Basal cell carcinomas (BCCs) are common, and are regularly
diagnosed and managed by Australian general practitioners.
This article summarises the types, clinical features, treatment
and follow up of BCCs. Two cases histories are also presented
that highlight the difficulties with diagnosing and treating
Aggressive BCCs can invade widely before exhibiting obvious
clinical signs. Suspicious skin lesions should have an adequate
biopsy taken to guide management options. Complete BCC
excision is usually the best treatment, but particular care should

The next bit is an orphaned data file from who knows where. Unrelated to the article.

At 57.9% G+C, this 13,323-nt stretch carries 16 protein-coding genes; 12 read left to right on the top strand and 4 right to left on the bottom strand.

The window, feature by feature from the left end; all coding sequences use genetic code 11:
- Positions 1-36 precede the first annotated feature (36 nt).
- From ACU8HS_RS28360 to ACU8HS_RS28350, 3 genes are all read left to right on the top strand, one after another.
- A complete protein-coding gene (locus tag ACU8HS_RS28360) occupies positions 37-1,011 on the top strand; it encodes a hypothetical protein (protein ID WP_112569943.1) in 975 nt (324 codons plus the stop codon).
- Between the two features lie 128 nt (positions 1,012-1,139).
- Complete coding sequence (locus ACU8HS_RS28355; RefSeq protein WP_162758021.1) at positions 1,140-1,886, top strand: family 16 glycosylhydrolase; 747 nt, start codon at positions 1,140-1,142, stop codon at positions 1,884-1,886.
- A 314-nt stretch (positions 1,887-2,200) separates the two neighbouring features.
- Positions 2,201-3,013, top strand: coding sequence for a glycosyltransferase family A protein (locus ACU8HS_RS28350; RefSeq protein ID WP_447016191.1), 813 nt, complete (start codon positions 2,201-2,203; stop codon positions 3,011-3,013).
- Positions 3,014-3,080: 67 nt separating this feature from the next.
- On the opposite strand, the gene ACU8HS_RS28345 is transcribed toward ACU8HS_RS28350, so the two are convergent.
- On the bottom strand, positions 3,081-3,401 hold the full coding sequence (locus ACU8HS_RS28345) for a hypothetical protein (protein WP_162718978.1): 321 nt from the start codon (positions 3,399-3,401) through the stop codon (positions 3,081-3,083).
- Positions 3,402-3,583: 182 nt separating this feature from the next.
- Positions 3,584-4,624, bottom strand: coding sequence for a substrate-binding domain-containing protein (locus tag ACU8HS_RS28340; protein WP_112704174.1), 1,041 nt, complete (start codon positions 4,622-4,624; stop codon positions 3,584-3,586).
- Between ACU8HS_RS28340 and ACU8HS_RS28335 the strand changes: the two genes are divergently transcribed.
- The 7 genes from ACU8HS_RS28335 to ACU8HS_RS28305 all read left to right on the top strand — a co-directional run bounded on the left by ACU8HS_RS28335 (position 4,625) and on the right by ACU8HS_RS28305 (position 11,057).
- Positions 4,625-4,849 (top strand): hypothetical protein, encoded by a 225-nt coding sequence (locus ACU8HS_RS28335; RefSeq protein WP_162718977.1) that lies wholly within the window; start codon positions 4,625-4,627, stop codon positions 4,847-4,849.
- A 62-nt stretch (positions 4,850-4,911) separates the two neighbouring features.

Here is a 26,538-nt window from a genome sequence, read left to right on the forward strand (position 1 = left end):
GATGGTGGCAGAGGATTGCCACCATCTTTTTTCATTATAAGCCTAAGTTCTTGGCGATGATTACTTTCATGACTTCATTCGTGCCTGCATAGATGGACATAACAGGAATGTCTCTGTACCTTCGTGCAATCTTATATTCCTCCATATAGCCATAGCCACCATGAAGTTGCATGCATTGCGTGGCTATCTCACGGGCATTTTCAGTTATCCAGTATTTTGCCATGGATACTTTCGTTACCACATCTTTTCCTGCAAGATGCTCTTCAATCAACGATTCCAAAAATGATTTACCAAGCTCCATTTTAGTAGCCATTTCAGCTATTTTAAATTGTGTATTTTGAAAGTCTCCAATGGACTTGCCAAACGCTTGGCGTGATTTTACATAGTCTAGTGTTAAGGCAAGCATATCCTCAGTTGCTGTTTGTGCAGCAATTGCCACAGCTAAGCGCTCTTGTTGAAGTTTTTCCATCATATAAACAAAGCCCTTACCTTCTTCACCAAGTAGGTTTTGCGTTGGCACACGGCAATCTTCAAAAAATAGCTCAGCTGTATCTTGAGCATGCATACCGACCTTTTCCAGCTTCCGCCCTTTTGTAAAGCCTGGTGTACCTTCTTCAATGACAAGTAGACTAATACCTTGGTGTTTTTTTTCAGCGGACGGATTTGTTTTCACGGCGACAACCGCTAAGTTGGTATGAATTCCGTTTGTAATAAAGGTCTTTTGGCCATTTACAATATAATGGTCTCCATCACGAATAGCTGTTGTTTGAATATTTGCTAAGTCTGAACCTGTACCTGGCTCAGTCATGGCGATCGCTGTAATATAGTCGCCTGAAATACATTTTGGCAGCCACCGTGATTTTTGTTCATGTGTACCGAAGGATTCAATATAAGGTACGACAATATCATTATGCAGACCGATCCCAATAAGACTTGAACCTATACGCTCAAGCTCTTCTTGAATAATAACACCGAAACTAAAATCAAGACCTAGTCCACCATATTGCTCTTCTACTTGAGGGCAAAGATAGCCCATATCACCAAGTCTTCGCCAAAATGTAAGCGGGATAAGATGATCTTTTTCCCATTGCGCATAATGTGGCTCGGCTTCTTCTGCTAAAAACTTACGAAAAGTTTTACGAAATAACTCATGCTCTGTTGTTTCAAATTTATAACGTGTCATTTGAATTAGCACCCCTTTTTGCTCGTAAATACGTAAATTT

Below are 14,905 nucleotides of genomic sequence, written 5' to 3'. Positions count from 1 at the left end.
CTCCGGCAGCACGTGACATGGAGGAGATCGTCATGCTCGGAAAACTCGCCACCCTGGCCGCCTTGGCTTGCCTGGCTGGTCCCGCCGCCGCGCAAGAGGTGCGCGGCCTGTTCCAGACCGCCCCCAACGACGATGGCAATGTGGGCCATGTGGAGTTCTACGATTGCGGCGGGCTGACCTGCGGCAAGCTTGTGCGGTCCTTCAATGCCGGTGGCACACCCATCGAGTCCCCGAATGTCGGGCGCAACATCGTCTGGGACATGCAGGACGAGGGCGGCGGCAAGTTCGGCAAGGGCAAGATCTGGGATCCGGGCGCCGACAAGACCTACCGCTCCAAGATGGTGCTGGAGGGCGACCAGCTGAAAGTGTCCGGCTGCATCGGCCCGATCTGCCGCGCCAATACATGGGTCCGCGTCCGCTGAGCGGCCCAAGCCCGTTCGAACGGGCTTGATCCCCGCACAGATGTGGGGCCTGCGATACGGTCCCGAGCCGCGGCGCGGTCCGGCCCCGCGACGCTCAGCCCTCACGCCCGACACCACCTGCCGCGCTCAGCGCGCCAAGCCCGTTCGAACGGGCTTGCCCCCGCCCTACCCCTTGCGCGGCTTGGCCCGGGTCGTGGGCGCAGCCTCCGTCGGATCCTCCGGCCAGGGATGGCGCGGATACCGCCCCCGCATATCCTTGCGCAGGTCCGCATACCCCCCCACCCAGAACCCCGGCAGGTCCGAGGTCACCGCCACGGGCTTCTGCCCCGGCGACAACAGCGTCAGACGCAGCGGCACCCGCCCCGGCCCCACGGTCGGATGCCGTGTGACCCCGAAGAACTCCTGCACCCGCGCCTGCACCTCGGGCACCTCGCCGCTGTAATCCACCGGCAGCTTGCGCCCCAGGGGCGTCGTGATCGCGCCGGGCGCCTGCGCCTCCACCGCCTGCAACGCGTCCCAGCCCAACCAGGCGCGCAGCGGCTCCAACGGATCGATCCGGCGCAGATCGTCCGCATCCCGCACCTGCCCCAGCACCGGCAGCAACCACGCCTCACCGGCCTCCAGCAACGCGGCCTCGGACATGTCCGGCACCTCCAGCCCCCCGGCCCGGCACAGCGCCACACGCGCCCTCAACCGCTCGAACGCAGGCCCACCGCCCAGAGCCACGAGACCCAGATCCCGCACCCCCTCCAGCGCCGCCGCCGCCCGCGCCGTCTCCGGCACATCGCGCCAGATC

be taken when treating lesions on cosmetically or functionally
sensitive areas. Recurrent disease can also be difficult and
disfiguring to treat. Specialist involvement will be needed for the
management of some BCCs. Basal cell carcinomas can recur
years after treatment. Regular skin checks are important for high
Australia has the highest incidence of skin cancer in the world,1 with basal cell carcinoma (BCC) being the most common form.2 As a result, Australian general practitioners regularly encounter BCC during clinical practice. Most BCC s are relatively straightforward to diagnose and treat, with the majority of care provided by GPs.2
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